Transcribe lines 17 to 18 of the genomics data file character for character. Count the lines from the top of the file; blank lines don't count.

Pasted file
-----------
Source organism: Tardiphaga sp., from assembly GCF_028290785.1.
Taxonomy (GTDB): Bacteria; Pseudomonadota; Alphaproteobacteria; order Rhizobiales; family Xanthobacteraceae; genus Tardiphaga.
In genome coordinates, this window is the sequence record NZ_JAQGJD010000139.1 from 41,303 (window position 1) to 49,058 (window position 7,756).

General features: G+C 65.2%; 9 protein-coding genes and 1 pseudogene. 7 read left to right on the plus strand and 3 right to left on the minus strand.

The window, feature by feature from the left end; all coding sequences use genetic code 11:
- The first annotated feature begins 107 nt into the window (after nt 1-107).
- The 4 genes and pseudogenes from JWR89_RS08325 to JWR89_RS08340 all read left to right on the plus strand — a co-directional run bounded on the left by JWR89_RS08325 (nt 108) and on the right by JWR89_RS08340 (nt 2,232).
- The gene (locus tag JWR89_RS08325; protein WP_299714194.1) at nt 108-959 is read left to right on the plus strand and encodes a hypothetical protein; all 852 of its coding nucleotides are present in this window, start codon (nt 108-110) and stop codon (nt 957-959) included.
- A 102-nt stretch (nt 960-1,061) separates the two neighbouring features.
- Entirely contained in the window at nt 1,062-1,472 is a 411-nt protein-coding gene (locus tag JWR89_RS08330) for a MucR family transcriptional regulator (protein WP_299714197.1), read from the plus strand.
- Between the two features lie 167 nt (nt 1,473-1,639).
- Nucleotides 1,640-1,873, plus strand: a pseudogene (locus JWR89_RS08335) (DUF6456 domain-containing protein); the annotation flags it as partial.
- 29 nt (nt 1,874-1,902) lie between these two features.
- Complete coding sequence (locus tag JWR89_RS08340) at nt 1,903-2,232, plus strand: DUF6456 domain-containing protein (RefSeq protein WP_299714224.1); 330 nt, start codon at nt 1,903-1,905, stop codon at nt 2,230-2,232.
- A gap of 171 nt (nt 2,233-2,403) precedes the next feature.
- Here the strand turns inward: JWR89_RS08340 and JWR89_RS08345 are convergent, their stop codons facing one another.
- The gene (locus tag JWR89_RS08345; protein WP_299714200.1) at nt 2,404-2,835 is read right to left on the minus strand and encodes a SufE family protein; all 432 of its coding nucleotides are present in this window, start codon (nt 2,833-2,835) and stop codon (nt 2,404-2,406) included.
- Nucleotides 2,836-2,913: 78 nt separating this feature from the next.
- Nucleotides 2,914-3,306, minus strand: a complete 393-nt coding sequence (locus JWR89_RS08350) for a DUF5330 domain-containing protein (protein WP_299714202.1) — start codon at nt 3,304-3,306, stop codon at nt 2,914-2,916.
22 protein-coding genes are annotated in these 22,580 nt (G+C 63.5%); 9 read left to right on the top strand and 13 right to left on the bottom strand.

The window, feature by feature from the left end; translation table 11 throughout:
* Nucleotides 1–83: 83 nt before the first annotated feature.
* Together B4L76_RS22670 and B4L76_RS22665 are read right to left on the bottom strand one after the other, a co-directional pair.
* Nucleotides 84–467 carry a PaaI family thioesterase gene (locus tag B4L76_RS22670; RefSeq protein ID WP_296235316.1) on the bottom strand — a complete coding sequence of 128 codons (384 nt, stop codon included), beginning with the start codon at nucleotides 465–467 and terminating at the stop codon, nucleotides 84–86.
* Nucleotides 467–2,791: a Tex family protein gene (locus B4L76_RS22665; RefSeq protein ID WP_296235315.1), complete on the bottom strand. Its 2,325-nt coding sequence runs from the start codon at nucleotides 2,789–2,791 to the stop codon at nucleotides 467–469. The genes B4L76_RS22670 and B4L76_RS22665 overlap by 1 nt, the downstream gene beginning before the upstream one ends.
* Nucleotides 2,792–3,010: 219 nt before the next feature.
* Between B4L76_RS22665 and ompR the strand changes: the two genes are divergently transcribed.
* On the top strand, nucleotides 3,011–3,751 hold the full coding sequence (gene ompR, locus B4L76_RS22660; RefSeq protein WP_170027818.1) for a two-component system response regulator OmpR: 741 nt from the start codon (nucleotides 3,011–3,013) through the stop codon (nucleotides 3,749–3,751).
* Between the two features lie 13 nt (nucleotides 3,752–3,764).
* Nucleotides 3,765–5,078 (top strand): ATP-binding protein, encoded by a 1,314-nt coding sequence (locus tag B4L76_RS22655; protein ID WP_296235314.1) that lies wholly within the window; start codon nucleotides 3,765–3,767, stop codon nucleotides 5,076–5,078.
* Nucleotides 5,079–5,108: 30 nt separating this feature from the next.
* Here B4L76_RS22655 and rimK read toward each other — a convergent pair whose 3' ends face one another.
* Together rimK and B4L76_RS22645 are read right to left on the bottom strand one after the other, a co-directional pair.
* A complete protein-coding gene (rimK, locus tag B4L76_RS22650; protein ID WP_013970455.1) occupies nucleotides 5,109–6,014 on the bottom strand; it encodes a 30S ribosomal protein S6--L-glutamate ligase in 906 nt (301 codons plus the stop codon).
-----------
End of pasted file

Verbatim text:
- The gene (locus tag JWR89_RS08345; protein WP_299714200.1) at nt 2,404-2,835 is read right to left on the minus strand and encodes a SufE family protein; all 432 of its coding nucleotides are present in this window, start codon (nt 2,833-2,835) and stop codon (nt 2,404-2,406) included.
- Nucleotides 2,836-2,913: 78 nt separating this feature from the next.